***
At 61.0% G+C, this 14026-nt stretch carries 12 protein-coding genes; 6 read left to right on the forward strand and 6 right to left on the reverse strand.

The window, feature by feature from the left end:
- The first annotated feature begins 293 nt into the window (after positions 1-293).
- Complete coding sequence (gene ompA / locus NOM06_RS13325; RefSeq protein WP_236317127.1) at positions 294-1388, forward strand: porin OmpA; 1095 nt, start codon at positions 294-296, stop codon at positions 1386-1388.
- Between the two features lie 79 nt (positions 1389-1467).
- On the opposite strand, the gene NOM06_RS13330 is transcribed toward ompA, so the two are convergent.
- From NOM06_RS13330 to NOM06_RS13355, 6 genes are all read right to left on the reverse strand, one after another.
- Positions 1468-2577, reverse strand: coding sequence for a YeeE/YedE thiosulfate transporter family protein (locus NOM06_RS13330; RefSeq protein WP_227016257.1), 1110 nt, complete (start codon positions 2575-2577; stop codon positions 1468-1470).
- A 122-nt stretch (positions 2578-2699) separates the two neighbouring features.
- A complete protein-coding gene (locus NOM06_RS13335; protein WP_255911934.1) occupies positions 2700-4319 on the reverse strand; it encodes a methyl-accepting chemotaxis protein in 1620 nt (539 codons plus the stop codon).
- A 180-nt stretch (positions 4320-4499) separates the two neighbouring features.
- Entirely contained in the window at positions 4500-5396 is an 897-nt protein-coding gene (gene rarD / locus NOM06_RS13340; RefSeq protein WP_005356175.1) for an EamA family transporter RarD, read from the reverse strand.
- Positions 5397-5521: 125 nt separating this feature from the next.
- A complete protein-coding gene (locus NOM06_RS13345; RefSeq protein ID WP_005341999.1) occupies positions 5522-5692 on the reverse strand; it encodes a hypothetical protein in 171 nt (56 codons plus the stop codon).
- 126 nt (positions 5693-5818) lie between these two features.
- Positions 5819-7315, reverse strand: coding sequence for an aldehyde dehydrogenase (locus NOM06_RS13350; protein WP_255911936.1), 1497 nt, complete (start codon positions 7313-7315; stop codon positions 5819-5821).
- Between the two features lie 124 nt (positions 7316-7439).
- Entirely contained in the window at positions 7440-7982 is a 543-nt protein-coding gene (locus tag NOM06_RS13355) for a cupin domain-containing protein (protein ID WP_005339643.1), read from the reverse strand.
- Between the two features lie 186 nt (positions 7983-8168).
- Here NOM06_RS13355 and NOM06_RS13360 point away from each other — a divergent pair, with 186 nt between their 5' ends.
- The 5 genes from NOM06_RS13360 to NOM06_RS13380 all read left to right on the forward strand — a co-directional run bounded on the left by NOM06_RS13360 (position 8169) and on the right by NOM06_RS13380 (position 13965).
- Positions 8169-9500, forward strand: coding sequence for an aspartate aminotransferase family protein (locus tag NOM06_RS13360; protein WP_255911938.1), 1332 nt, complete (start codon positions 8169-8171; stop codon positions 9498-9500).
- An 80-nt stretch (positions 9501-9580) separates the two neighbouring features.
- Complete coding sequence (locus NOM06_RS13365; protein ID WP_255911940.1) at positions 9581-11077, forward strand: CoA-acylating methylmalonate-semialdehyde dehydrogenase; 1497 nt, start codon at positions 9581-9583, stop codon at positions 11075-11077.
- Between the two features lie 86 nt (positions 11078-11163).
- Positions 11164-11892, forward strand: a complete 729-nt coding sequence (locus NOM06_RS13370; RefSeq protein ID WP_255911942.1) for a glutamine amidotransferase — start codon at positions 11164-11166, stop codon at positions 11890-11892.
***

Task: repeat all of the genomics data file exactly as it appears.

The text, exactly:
At 61.0% G+C, this 14026-nt stretch carries 12 protein-coding genes; 6 read left to right on the forward strand and 6 right to left on the reverse strand.

The window, feature by feature from the left end:
- The first annotated feature begins 293 nt into the window (after positions 1-293).
- Complete coding sequence (gene ompA / locus NOM06_RS13325; RefSeq protein WP_236317127.1) at positions 294-1388, forward strand: porin OmpA; 1095 nt, start codon at positions 294-296, stop codon at positions 1386-1388.
- Between the two features lie 79 nt (positions 1389-1467).
- On the opposite strand, the gene NOM06_RS13330 is transcribed toward ompA, so the two are convergent.
- From NOM06_RS13330 to NOM06_RS13355, 6 genes are all read right to left on the reverse strand, one after another.
- Positions 1468-2577, reverse strand: coding sequence for a YeeE/YedE thiosulfate transporter family protein (locus NOM06_RS13330; RefSeq protein WP_227016257.1), 1110 nt, complete (start codon positions 2575-2577; stop codon positions 1468-1470).
- A 122-nt stretch (positions 2578-2699) separates the two neighbouring features.
- A complete protein-coding gene (locus NOM06_RS13335; protein WP_255911934.1) occupies positions 2700-4319 on the reverse strand; it encodes a methyl-accepting chemotaxis protein in 1620 nt (539 codons plus the stop codon).
- A 180-nt stretch (positions 4320-4499) separates the two neighbouring features.
- Entirely contained in the window at positions 4500-5396 is an 897-nt protein-coding gene (gene rarD / locus NOM06_RS13340; RefSeq protein WP_005356175.1) for an EamA family transporter RarD, read from the reverse strand.
- Positions 5397-5521: 125 nt separating this feature from the next.
- A complete protein-coding gene (locus NOM06_RS13345; RefSeq protein ID WP_005341999.1) occupies positions 5522-5692 on the reverse strand; it encodes a hypothetical protein in 171 nt (56 codons plus the stop codon).
- 126 nt (positions 5693-5818) lie between these two features.
- Positions 5819-7315, reverse strand: coding sequence for an aldehyde dehydrogenase (locus NOM06_RS13350; protein WP_255911936.1), 1497 nt, complete (start codon positions 7313-7315; stop codon positions 5819-5821).
- Between the two features lie 124 nt (positions 7316-7439).
- Entirely contained in the window at positions 7440-7982 is a 543-nt protein-coding gene (locus tag NOM06_RS13355) for a cupin domain-containing protein (protein ID WP_005339643.1), read from the reverse strand.
- Between the two features lie 186 nt (positions 7983-8168).
- Here NOM06_RS13355 and NOM06_RS13360 point away from each other — a divergent pair, with 186 nt between their 5' ends.
- The 5 genes from NOM06_RS13360 to NOM06_RS13380 all read left to right on the forward strand — a co-directional run bounded on the left by NOM06_RS13360 (position 8169) and on the right by NOM06_RS13380 (position 13965).
- Positions 8169-9500, forward strand: coding sequence for an aspartate aminotransferase family protein (locus tag NOM06_RS13360; protein WP_255911938.1), 1332 nt, complete (start codon positions 8169-8171; stop codon positions 9498-9500).
- An 80-nt stretch (positions 9501-9580) separates the two neighbouring features.
- Complete coding sequence (locus NOM06_RS13365; protein ID WP_255911940.1) at positions 9581-11077, forward strand: CoA-acylating methylmalonate-semialdehyde dehydrogenase; 1497 nt, start codon at positions 9581-9583, stop codon at positions 11075-11077.
- Between the two features lie 86 nt (positions 11078-11163).
- Positions 11164-11892, forward strand: a complete 729-nt coding sequence (locus NOM06_RS13370; RefSeq protein ID WP_255911942.1) for a glutamine amidotransferase — start codon at positions 11164-11166, stop codon at positions 11890-11892.